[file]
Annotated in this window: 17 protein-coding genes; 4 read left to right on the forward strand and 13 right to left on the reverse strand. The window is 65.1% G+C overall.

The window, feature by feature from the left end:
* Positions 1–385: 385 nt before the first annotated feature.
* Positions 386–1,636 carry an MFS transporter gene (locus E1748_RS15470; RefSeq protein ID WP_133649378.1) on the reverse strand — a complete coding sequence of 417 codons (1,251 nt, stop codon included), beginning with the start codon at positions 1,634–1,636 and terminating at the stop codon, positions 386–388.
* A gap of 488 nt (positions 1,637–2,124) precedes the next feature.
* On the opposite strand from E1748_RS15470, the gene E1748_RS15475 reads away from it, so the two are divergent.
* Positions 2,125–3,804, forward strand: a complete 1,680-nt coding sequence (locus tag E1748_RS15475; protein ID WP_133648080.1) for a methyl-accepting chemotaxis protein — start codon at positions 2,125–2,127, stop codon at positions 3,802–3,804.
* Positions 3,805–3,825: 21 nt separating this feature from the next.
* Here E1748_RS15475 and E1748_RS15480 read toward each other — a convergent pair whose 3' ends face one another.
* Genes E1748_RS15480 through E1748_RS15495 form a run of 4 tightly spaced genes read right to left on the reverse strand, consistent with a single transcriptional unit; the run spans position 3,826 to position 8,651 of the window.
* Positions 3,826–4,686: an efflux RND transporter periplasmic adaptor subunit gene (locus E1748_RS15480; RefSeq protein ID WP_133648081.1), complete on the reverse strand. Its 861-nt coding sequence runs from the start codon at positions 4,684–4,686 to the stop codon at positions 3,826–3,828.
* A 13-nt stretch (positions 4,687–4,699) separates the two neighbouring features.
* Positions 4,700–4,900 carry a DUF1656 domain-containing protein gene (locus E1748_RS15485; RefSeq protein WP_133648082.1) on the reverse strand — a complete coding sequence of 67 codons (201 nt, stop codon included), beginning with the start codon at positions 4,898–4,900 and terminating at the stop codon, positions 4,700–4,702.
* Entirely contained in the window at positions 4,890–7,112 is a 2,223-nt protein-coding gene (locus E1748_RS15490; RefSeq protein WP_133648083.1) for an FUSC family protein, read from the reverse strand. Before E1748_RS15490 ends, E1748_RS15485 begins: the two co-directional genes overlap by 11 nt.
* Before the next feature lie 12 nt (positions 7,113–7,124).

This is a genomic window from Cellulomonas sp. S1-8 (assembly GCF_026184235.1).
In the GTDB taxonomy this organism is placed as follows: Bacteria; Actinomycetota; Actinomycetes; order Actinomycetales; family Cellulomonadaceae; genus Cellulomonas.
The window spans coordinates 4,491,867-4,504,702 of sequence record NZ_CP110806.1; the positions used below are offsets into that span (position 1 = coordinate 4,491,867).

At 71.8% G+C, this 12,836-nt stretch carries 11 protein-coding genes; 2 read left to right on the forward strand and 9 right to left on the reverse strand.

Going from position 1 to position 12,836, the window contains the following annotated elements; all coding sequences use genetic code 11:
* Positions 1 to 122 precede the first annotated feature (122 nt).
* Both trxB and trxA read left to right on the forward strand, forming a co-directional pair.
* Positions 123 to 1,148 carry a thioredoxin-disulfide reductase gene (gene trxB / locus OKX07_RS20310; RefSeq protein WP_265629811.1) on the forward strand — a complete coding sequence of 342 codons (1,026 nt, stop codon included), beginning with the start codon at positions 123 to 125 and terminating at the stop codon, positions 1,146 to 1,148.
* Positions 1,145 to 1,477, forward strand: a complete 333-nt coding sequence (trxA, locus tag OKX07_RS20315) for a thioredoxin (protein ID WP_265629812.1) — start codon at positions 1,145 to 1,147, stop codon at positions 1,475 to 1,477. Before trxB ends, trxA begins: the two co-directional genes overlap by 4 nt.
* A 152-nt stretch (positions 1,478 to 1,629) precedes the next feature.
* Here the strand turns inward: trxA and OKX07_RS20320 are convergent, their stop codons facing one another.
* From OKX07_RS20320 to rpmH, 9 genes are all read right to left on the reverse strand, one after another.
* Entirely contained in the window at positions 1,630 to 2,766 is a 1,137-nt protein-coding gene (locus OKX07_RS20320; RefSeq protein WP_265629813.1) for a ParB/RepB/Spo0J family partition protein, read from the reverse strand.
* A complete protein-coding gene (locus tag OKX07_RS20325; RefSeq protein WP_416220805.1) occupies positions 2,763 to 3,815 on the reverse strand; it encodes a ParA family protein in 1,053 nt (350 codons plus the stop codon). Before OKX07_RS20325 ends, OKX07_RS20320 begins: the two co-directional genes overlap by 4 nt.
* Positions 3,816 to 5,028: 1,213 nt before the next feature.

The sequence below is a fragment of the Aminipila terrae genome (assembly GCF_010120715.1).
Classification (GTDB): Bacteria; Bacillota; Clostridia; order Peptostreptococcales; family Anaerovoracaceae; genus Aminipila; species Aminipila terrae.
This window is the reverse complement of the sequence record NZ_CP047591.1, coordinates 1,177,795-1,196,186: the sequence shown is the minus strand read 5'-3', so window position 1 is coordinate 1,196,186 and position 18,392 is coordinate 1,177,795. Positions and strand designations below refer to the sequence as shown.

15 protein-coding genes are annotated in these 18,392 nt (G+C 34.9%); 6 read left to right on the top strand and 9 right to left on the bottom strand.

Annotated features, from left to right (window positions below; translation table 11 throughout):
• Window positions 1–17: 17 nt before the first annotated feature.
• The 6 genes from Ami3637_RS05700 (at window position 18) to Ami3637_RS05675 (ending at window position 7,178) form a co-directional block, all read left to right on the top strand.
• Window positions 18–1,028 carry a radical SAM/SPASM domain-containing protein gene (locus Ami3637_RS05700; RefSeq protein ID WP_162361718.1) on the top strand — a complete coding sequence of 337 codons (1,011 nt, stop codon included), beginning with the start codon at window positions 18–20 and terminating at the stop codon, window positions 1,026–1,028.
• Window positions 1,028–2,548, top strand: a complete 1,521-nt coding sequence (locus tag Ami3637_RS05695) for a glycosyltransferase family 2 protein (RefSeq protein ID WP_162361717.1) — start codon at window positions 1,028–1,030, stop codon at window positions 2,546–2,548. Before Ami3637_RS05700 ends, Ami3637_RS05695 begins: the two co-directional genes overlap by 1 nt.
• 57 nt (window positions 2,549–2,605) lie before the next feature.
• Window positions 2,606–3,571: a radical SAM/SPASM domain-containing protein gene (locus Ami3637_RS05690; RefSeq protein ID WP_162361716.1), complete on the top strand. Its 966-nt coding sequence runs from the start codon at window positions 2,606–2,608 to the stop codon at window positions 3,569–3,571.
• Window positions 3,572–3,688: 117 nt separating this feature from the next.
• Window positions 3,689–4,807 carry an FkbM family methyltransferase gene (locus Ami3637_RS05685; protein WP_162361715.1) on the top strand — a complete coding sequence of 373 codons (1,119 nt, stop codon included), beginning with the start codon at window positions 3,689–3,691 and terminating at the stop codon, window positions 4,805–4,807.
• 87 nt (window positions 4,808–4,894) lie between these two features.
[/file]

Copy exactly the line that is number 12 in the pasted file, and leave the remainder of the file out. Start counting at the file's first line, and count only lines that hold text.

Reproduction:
* A 13-nt stretch (positions 4,687–4,699) separates the two neighbouring features.